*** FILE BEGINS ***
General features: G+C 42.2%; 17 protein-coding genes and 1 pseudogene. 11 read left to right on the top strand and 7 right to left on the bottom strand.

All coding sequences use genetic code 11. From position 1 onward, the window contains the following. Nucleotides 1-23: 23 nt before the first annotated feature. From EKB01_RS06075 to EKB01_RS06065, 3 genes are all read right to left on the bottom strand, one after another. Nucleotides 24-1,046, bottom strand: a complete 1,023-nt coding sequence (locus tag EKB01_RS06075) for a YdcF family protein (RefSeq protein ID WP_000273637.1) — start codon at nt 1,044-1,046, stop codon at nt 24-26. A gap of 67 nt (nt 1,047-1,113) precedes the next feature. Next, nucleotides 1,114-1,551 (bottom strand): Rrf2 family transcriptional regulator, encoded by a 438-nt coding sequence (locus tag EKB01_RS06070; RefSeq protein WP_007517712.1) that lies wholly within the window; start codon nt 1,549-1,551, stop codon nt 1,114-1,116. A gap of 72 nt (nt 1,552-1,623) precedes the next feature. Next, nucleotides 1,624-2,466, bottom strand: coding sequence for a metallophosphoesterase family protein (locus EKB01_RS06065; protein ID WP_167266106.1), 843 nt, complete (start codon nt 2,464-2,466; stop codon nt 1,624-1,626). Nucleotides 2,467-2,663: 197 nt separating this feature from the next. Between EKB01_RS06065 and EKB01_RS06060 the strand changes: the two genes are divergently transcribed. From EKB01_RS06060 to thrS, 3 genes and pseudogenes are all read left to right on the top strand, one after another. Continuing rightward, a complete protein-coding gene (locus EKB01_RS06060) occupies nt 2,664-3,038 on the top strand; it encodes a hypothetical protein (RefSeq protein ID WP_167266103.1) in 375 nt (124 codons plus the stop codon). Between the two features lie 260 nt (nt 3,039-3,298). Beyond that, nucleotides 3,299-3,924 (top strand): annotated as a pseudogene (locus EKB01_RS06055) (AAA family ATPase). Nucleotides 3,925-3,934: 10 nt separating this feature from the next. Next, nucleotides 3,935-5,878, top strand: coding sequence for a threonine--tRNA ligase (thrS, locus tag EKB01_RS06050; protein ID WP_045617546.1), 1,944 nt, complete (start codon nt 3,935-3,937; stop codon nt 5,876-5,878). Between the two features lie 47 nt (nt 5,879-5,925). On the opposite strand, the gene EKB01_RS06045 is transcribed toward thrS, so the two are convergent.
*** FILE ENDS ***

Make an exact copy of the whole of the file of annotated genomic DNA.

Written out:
General features: G+C 42.2%; 17 protein-coding genes and 1 pseudogene. 11 read left to right on the top strand and 7 right to left on the bottom strand.

All coding sequences use genetic code 11. From position 1 onward, the window contains the following. Nucleotides 1-23: 23 nt before the first annotated feature. From EKB01_RS06075 to EKB01_RS06065, 3 genes are all read right to left on the bottom strand, one after another. Nucleotides 24-1,046, bottom strand: a complete 1,023-nt coding sequence (locus tag EKB01_RS06075) for a YdcF family protein (RefSeq protein ID WP_000273637.1) — start codon at nt 1,044-1,046, stop codon at nt 24-26. A gap of 67 nt (nt 1,047-1,113) precedes the next feature. Next, nucleotides 1,114-1,551 (bottom strand): Rrf2 family transcriptional regulator, encoded by a 438-nt coding sequence (locus tag EKB01_RS06070; RefSeq protein WP_007517712.1) that lies wholly within the window; start codon nt 1,549-1,551, stop codon nt 1,114-1,116. A gap of 72 nt (nt 1,552-1,623) precedes the next feature. Next, nucleotides 1,624-2,466, bottom strand: coding sequence for a metallophosphoesterase family protein (locus EKB01_RS06065; protein ID WP_167266106.1), 843 nt, complete (start codon nt 2,464-2,466; stop codon nt 1,624-1,626). Nucleotides 2,467-2,663: 197 nt separating this feature from the next. Between EKB01_RS06065 and EKB01_RS06060 the strand changes: the two genes are divergently transcribed. From EKB01_RS06060 to thrS, 3 genes and pseudogenes are all read left to right on the top strand, one after another. Continuing rightward, a complete protein-coding gene (locus EKB01_RS06060) occupies nt 2,664-3,038 on the top strand; it encodes a hypothetical protein (RefSeq protein ID WP_167266103.1) in 375 nt (124 codons plus the stop codon). Between the two features lie 260 nt (nt 3,039-3,298). Beyond that, nucleotides 3,299-3,924 (top strand): annotated as a pseudogene (locus EKB01_RS06055) (AAA family ATPase). Nucleotides 3,925-3,934: 10 nt separating this feature from the next. Next, nucleotides 3,935-5,878, top strand: coding sequence for a threonine--tRNA ligase (thrS, locus tag EKB01_RS06050; protein ID WP_045617546.1), 1,944 nt, complete (start codon nt 3,935-3,937; stop codon nt 5,876-5,878). Between the two features lie 47 nt (nt 5,879-5,925). On the opposite strand, the gene EKB01_RS06045 is transcribed toward thrS, so the two are convergent.